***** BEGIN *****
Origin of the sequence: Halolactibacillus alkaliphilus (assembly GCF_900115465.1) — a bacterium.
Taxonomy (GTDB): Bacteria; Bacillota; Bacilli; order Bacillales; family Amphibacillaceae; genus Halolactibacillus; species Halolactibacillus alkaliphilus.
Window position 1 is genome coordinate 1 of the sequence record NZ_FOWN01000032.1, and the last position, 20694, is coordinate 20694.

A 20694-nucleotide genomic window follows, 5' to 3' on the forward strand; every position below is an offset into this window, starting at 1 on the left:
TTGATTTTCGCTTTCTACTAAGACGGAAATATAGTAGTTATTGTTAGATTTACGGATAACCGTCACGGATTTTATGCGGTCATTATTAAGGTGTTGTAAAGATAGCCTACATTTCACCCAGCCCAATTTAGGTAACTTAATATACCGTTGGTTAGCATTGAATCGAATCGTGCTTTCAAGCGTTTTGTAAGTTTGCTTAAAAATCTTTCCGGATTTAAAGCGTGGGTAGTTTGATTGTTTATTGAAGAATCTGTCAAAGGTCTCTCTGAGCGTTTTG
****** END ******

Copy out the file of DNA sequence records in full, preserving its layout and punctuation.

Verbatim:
Origin of the sequence: Halolactibacillus alkaliphilus (assembly GCF_900115465.1) — a bacterium.
Taxonomy (GTDB): Bacteria; Bacillota; Bacilli; order Bacillales; family Amphibacillaceae; genus Halolactibacillus; species Halolactibacillus alkaliphilus.
Window position 1 is genome coordinate 1 of the sequence record NZ_FOWN01000032.1, and the last position, 20694, is coordinate 20694.

A 20694-nucleotide genomic window follows, 5' to 3' on the forward strand; every position below is an offset into this window, starting at 1 on the left:
TTGATTTTCGCTTTCTACTAAGACGGAAATATAGTAGTTATTGTTAGATTTACGGATAACCGTCACGGATTTTATGCGGTCATTATTAAGGTGTTGTAAAGATAGCCTACATTTCACCCAGCCCAATTTAGGTAACTTAATATACCGTTGGTTAGCATTGAATCGAATCGTGCTTTCAAGCGTTTTGTAAGTTTGCTTAAAAATCTTTCCGGATTTAAAGCGTGGGTAGTTTGATTGTTTATTGAAGAATCTGTCAAAGGTCTCTCTGAGCGTTTTG